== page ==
From the earliest days of Motown to the electronic frontier, Detroit is recognized globally as one of music’s most hallowed destinations. As the city’s sounds reverberate throughout the world, so too, do they emanate from the multitude of legendary stages that present local and international touring acts live. Here at Chevy in the D, we think it’s time to acknowledge the institutions that have and continue to serve as the beating heart of Metro Detroit’s musical identity. Welcome to our newest series, Venue Spotlight.
Our first venue is not Detroit’s most famous. Nor is it the largest. But to the hundreds of thousands who have experienced a performance in this sacred space, it just may be the most special. This is Saint Andrew’s Hall.
In 1907, the Saint Andrew’s Society of Detroit commenced construction on a brownstone-style building at 413 E Congress. The society, founded in 1849 by 35 Scotsmen, had outgrown their previous space and, due to increasing membership, required an upgrade for their meetings and events. The structure centered around a massive ballroom and featured additional meeting rooms and a large basement to host informal gatherings.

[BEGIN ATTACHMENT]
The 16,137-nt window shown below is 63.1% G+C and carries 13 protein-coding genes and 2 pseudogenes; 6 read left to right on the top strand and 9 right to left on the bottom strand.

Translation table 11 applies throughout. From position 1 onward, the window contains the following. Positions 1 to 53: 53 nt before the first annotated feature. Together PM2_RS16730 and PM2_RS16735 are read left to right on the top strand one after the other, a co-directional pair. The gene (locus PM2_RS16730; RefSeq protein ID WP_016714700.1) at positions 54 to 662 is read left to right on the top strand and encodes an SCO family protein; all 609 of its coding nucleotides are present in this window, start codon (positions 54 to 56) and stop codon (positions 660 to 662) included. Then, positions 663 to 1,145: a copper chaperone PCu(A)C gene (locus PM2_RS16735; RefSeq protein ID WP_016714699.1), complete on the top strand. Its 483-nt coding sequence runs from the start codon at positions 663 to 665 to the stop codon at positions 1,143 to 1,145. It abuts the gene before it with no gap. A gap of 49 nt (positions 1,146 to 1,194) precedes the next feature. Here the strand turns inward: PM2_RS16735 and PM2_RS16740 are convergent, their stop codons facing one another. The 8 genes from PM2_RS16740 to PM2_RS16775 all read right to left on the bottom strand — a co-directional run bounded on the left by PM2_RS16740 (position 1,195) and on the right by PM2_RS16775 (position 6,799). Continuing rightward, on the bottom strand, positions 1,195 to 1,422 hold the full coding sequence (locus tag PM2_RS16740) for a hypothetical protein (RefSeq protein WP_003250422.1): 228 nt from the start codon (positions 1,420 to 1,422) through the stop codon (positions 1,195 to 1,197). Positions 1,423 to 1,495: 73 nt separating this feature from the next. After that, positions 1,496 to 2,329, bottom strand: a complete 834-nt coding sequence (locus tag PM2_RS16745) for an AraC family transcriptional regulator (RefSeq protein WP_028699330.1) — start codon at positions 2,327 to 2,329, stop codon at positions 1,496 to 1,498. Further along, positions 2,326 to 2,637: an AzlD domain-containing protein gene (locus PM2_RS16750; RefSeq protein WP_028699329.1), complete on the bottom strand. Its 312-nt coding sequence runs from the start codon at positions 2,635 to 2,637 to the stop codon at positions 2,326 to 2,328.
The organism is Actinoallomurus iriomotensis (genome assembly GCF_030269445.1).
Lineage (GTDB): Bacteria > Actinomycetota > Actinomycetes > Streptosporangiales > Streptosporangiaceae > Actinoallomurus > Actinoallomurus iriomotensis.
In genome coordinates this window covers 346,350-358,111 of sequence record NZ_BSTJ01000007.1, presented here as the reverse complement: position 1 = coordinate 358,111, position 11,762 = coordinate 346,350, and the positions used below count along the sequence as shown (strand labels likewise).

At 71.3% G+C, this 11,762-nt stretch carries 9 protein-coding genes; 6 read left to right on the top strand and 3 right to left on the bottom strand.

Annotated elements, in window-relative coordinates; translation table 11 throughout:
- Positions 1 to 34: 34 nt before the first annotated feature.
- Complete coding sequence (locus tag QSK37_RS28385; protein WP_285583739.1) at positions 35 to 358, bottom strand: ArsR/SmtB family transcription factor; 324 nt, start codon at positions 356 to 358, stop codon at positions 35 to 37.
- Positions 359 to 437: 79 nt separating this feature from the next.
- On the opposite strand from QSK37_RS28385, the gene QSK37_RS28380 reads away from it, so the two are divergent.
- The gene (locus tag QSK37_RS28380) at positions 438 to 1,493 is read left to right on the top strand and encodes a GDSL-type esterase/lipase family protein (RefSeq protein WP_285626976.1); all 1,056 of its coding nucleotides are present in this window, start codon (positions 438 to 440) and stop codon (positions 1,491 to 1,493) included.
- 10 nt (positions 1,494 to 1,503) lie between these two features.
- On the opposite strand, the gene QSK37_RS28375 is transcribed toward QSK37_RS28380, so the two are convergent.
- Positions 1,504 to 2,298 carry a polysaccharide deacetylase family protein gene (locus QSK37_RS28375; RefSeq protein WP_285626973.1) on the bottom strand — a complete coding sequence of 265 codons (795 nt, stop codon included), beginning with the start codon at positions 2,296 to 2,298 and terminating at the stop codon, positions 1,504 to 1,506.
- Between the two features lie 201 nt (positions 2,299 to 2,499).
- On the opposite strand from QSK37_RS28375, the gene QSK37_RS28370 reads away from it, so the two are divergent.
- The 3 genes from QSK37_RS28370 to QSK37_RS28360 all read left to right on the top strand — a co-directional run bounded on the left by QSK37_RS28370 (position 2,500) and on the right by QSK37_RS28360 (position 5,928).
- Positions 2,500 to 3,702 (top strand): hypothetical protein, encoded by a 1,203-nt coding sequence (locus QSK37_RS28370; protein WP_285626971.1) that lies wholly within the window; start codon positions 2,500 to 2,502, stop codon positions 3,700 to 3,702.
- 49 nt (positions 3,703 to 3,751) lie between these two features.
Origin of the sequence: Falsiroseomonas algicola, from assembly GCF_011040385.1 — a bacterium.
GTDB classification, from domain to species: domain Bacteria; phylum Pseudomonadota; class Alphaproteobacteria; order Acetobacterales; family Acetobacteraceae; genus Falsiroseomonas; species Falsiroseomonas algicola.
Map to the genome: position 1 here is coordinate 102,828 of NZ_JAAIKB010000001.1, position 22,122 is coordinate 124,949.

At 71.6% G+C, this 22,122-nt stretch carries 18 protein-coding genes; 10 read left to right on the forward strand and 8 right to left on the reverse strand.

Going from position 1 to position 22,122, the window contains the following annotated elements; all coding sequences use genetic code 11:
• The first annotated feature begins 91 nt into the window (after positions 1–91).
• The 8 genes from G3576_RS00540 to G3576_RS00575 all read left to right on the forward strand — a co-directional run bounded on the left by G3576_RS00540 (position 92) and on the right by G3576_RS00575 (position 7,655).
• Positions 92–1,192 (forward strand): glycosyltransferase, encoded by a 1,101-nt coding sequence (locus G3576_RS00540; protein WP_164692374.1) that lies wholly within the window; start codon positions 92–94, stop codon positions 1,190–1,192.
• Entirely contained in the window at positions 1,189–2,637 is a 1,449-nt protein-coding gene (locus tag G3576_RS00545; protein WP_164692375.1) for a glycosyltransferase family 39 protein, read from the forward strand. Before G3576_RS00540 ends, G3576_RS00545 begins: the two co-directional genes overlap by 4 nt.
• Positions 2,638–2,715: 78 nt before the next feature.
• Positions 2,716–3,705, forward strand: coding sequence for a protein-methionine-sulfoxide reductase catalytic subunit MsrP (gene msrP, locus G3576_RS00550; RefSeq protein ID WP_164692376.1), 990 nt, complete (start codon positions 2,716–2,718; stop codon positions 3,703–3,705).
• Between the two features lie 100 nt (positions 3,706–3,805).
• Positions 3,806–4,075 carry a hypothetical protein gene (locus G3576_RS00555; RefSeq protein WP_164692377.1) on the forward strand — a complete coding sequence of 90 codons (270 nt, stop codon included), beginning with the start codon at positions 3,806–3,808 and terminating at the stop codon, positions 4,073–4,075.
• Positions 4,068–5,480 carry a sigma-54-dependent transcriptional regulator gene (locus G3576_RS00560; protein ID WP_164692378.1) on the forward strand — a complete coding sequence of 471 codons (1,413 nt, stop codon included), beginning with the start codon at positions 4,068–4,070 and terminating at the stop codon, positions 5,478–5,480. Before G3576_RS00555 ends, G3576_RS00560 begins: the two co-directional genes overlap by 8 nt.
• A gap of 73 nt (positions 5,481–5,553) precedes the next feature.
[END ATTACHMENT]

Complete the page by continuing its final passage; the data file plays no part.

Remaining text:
Membership continued to skyrocket throughout the ‘20s and early ‘30s but declined rapidly with the onset of WWII. The ‘50s, ‘60s and ‘70s continued to see a drop off and as a result, the Saint Andrew’s Society began renting the space for events and performances.
During the late ‘60s and ‘70s, Saint Andrew’s became a hot-spot for Detroit’s rock and punk scenes, often utilizing the dark, 400-capacity basement space that would come to be known as The Shelter.
By the ‘80s, Saint Andrew’s was considered one of Detroit’s trendiest venues, holding host to breakthrough acts on the verge of superstardom. This trend continued into the ‘90s, helping to launch the careers of iconic grunge bands like Pearl Jam, Soundgarden and Jane’s Addiction, along with alternative acts like R.E.M, Green Day and the Red Hot Chili Peppers. It was also during this time that the venue established itself as a ground zero for Detroit’s thriving hip-hop scene, culminating in Eminem’s legendary 8 Mile rap battle, which was filmed in The Shelter.
Today, Saint Andrew’s Hall continues to present some of the world’s most exciting artists. While the live music hiatus of 2020 put a halt to their operations, the venue looks forward to welcoming music lovers back August 4 with a performance from indie heavy-hitters, Japanese Breakfast. ‘Til then, Metro Detroiters countdown the days until they can safely return to the city’s live music hub.